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Werner Syndrome.


GeneReviews® [Internet]. Seattle (WA): University of Washington, Seattle; 1993-2020.
2002 Dec 2 [updated 2016 Sep 29].

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Department of Pathology, University of Washington, Seattle, Washington
Department of Pathology and Genome Sciences, University of Washington, Seattle, Washington
Division of Medical Genetics, Department of Medicine, University of Washington, Seattle, Washington



Werner syndrome is characterized by the premature appearance of features associated with normal aging and cancer predisposition. Individuals with Werner syndrome develop normally until the end of the first decade. The first sign is the lack of a growth spurt during the early teen years. Early findings (usually observed in the 20s) include loss and graying of hair, hoarseness, and scleroderma-like skin changes, followed by bilateral ocular cataracts, type 2 diabetes mellitus, hypogonadism, skin ulcers, and osteoporosis in the 30s. Myocardial infarction and cancer are the most common causes of death; the mean age of death in individuals with Werner syndrome is 54 years.


The diagnosis of Werner syndrome is established in a proband with the following cardinal signs: bilateral ocular cataracts, premature graying and/or thinning of scalp hair, characteristic dermatologic pathology, and short stature. Identification of biallelic WRN pathogenic variants on molecular genetic testing confirms the diagnosis if clinical features are inconclusive.


Treatment of manifestations: Aggressive treatment of skin ulcers; control of type 2 diabetes mellitus (pioglitazone has been successful); cholesterol-lowering drugs if lipid profile is abnormal; surgical treatment of ocular cataracts using special techniques; treatment of malignancies in a standard fashion. Prevention of secondary complications: Smoking avoidance, regular exercise, weight control to reduce atherosclerosis risk; excellent skin care and avoidance of trauma to the skin. Surveillance: Screening for type 2 diabetes mellitus at least annually; annual lipid profile; at least annual physical examination with attention to malignancies common in Werner syndrome; annual ophthalmologic examination for cataracts; attention to symptoms of angina or peripheral cerebrovascular disease. Agents/circumstances to avoid: Smoking and excess weight, which increase the risk for atherosclerosis; trauma to the extremities.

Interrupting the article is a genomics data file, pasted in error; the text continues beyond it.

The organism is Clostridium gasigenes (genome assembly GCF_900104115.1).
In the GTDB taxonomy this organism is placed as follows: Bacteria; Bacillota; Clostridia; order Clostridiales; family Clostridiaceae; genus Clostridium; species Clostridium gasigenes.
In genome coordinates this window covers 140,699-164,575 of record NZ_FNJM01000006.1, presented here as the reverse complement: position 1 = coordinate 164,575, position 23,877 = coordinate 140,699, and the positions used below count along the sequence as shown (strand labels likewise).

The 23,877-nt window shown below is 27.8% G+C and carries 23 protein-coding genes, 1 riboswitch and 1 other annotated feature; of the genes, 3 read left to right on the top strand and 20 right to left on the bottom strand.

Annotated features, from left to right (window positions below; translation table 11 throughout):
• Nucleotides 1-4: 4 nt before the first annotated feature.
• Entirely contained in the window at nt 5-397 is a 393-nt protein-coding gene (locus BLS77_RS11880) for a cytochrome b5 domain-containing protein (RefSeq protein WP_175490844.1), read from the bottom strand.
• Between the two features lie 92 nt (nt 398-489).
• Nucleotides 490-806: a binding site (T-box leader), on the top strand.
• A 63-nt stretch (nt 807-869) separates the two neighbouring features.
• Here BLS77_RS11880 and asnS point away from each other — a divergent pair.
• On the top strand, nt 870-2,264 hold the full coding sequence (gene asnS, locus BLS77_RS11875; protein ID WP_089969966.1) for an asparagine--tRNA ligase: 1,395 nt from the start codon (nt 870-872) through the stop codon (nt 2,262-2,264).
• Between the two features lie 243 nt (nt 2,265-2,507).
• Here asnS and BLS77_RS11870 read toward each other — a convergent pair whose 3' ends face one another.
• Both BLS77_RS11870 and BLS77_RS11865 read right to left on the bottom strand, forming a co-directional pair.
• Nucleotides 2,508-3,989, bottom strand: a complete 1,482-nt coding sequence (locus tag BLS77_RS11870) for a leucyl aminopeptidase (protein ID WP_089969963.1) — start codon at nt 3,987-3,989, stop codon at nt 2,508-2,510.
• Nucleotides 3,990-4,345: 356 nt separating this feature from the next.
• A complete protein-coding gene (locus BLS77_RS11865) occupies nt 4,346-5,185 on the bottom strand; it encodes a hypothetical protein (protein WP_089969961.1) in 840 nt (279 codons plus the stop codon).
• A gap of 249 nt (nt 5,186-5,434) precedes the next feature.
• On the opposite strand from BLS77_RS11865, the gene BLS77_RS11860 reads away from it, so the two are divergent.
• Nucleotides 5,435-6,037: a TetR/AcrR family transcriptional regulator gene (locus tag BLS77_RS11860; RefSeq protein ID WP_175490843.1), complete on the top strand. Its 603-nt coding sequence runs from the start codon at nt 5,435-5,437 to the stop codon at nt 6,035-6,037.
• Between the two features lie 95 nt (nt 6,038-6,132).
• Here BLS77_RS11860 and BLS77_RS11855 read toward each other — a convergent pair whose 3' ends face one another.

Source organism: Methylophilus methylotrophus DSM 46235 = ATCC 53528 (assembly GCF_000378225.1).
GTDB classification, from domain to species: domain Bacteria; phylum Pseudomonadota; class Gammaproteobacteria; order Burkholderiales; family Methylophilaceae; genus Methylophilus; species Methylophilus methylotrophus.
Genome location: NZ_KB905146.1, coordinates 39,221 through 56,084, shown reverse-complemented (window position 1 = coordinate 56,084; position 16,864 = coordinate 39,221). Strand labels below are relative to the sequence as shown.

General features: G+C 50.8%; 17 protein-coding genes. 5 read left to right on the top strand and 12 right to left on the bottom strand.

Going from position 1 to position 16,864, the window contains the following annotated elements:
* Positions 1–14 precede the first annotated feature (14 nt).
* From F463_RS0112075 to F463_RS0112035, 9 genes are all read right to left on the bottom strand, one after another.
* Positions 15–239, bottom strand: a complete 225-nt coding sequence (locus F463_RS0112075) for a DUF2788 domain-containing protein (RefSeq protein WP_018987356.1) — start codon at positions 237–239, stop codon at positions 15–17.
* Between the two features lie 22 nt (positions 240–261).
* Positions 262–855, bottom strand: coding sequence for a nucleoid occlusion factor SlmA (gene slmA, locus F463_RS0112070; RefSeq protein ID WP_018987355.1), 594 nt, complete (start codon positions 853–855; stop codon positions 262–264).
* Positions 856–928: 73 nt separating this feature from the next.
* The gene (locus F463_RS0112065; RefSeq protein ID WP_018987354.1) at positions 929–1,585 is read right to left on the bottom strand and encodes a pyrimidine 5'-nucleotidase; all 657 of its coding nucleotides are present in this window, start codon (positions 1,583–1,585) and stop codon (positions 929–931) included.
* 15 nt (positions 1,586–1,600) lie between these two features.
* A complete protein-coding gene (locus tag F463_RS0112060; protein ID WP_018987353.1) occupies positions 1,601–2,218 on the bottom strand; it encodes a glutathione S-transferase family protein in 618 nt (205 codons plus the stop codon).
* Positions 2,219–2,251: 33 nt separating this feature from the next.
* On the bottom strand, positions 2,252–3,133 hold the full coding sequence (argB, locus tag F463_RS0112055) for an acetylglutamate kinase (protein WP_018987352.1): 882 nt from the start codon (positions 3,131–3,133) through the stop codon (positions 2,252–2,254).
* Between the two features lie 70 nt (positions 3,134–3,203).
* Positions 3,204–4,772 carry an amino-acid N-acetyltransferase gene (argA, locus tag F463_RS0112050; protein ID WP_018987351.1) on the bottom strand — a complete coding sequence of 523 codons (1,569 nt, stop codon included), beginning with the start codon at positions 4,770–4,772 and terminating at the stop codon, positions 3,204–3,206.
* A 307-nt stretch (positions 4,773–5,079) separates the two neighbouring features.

Werner syndrome is inherited in an autosomal recessive manner. At conception, each sib of an affected individual has a 25% chance of being affected, a 50% chance of being an asymptomatic carrier, and a 25% chance of being neither affected nor a carrier. Carrier testing for at-risk relatives and prenatal testing for pregnancies at increased risk are possible if the pathogenic variants in the family have been identified.

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